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In 'n' Out Italian

Franco Zeppi Attempts to Make Takeout Fancy

Pasticcio Italian Kitchen

Address:2400 Boston St.
(the Can Company), Suite 120
Baltimore, MD 21224

More on Pasticcio Italian Kitchen.

By Susan Fradkin | Posted 10/4/2000

I'd been looking forward to the opening of Canton's FrancoZeppi Ristorante Italiano for some time. It was touted as home-cooked Italian at bargain prices, and that's exactly what we found. And just like Mama's home cooking, FrancoZeppi's has its high and low points, but you'll likely leave feeling that friendly folks have done their best to make you feel well fed and cared for. Best of all, you can come as you are, even if "as you are" means, as it does the night C.C. and I visited, paint-spattered togs.

The deal here is self-serve, sort of. The pretty L-shaped dining room consists of handsome booths and cherry-wood tables. You can take a seat and study the printed bill of fare or go up front and peruse the menu board while waiting in line to order. Tell them what you want, pay, get your drinks, take your numbered ticket, and go sit down. You might get called when your order is up, but if things aren't too busy a busboy will bring it to you.

We decided to sample a collection of appetizers by ordering the fritto misto ($5.95). It was, of course, all fritto--fried calamari, mozzarella sticks, zucchini--and so plentiful it could be a meal in itself, especially if accompanied by a $3.95 glass of one of the house wines. (We sampled good chianti and merlot.) The fritto misto was pretty greasy, though. Batter obscured the few slices of zucchini, the squid was a bit too chewy, and the mozzarella sticks were standard-issue. The thin marinara sauce did have a little kick of spice to it, which improved matters somewhat.

We decided against ordering one of the hand-tossed pizzas (New York- and Sicilian-style pizzas are offered) but did request a slice of vegetable pizza ($2.25). This turned out to be a white pie, hand-tossed, topped with spinach, ricotta cheese, fresh mushrooms, and flavorful Roma tomatoes, an outstanding blend of tastes. Our busboy, observing our appreciation of the slice, confided that the white pizza is his fave.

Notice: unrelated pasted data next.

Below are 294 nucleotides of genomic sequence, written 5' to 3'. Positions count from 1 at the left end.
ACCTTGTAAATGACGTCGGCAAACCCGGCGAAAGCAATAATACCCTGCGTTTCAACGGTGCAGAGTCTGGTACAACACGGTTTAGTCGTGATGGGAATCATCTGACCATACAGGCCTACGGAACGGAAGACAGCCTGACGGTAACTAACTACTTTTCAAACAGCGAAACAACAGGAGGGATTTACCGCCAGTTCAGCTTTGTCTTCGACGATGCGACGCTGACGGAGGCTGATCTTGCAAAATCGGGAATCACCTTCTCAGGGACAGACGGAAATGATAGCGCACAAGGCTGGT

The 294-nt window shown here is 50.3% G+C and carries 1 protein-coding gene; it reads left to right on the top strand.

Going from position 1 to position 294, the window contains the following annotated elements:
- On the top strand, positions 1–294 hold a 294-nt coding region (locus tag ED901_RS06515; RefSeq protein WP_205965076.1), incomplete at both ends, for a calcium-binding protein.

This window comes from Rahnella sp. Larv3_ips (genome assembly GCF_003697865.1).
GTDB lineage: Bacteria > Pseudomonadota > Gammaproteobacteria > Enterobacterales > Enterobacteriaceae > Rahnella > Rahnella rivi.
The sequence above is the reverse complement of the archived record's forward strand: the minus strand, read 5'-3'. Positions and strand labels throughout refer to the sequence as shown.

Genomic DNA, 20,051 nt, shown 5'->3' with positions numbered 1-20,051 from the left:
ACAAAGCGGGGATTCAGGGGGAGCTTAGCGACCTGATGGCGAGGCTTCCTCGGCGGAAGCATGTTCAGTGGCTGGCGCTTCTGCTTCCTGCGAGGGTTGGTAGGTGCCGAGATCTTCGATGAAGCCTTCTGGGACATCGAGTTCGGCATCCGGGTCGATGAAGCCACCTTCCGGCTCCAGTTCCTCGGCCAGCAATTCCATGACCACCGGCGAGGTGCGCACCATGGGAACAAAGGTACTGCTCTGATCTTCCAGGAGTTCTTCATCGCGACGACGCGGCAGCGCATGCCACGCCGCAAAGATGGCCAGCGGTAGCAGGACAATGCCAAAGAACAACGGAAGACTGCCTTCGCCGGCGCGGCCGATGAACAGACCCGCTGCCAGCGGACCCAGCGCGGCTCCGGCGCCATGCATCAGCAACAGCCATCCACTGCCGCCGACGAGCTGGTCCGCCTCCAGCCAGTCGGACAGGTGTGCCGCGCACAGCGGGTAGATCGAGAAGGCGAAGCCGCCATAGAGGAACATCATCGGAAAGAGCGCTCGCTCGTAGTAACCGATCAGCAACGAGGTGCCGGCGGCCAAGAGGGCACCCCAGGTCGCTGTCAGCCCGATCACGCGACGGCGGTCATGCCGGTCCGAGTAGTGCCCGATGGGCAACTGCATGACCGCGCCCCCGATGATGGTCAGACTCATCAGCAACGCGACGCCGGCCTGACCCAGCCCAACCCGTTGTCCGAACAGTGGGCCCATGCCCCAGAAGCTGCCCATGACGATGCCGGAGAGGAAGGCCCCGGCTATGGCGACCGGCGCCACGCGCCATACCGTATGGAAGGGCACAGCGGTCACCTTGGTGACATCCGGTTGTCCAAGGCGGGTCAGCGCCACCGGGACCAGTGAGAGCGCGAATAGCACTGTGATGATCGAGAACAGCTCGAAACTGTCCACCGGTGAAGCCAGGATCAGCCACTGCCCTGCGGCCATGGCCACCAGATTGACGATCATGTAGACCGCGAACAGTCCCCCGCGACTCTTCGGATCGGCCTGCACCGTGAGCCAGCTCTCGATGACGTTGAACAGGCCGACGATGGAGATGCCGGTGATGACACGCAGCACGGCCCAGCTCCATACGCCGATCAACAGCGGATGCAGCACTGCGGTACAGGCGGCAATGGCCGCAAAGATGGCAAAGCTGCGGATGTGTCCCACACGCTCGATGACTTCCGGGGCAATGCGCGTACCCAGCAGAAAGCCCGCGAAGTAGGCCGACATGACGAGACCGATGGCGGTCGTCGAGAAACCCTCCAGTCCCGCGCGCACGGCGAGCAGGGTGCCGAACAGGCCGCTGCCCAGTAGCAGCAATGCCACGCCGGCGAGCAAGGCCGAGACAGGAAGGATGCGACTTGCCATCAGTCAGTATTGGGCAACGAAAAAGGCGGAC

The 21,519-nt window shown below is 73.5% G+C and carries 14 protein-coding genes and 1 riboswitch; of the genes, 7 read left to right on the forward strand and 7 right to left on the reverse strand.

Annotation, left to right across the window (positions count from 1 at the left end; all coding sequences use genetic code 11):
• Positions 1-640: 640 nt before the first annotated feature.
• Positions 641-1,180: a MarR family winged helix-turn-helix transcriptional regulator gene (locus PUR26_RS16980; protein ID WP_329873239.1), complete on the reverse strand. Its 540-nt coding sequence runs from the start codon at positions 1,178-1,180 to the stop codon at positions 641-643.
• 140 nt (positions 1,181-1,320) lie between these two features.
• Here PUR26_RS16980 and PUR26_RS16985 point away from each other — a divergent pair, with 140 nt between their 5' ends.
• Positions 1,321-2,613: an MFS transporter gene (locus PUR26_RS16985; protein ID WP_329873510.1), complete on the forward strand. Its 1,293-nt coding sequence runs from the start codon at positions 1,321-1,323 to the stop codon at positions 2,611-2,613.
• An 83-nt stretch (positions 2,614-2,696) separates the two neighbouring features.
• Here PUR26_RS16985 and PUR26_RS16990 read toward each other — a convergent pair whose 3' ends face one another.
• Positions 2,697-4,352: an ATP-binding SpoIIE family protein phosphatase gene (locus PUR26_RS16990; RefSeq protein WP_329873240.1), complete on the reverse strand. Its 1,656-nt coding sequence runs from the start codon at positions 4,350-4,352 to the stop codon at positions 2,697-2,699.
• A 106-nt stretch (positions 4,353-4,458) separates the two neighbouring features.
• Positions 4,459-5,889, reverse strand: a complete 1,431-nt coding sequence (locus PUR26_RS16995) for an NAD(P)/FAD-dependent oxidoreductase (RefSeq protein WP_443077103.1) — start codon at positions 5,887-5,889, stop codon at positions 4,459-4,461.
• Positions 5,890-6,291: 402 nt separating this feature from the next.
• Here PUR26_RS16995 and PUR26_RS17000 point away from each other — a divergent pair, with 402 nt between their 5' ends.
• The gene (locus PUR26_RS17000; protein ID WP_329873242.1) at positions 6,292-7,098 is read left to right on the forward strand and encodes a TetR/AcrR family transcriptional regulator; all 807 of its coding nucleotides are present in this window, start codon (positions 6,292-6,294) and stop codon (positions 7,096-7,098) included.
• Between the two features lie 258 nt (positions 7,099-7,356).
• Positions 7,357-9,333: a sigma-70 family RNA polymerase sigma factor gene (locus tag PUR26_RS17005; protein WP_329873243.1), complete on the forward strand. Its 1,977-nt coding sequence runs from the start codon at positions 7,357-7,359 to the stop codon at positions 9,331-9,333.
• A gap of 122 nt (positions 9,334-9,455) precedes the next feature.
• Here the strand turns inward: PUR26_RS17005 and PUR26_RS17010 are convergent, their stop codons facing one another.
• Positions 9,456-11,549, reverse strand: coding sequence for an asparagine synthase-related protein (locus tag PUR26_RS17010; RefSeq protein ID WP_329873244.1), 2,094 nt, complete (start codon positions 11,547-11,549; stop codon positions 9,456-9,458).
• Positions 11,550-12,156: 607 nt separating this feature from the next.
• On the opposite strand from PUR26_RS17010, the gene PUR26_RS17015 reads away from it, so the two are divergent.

For my entrée, I opted for the homemade lasagna ($7.95), an enormous portion served in its own baking dish. It made up in size for what it lacked in subtlety, and there was plenty for the next day's lunch. C.C. found the cheese a bit on the sour side, but I just thought the whole thing had been baked too long (the noodles in particular had suffered). I enjoyed the big slab of garlic bread laid across the top of the dish, though the kitchen needs to develop a heavier hand with the fragrant bulb.

C.C. didn't see anything on the menu that she wanted, because what she wanted was pesto. She loves the pungent green sauce on anything and has been known to spoon it up straight. She asked the woman taking orders if pesto was a possibility, and the answer was yes. The resulting order was linguini with shrimp and the green stuff ($11.95). The resulting dish was consisted of seven large, well-cooked shrimp over properly al dente pasta, all in a sort of pesto cream sauce, a lighter and milder version of the real thing. It was pretty good but, curiously, the flavor of the sauce improved with a day's aging in the fridge.

FrancoZeppi's menu caters to a wide range of tastes without departing from the Italian theme. There are chicken and veal dishes, lots of shellfish dishes, a few salads, calzones, pizzas, and subs. Kids get their own menu, but if yours don't like spaghetti or ravioli, get them a slice of pizza. Either way, it won't set you back much. In fact, most dishes run in the $7-$12 range, prices that let you afford a second glass of wine for lingering.

As long as you're lingering, don't do so without dessert. FrancoZeppi offers a few of the classic Italian sweets, but direct your attention to the tiny treats displayed by the cash register, most priced under a buck. Load up on lemon bars (40 cents each), luscious with a fresh, tart flavor. Try the turtle bars (45 cents apiece), made with caramel and chocolate and closer to candy than cookie. But our hearts were stolen by Grandma Dora's cookie (80 cents)--anise-flavored shortbread, crunchy without, moist within; a complete charmer. When we asked who made the treats, we were told, mysteriously, "someone connected to the restaurant." That's one connection FrancoZeppi should keep, because these treats lured us away from a cannoli stuffed with Vaccaro's sweet ricotta filling, and that's a first. In fact, we left with a box of bars and cookies in hand, and a reversal of our earlier suspicion that we'd hate the self-service thing at Franco's . Folks in line were friendly, and folks on staff were friendly. Best of all, most folks looked as grubby as us.

Open 11 A.M.-9 P.M. Sunday to Thursday, 11 A.M.-11 P.M. Friday and Saturday.

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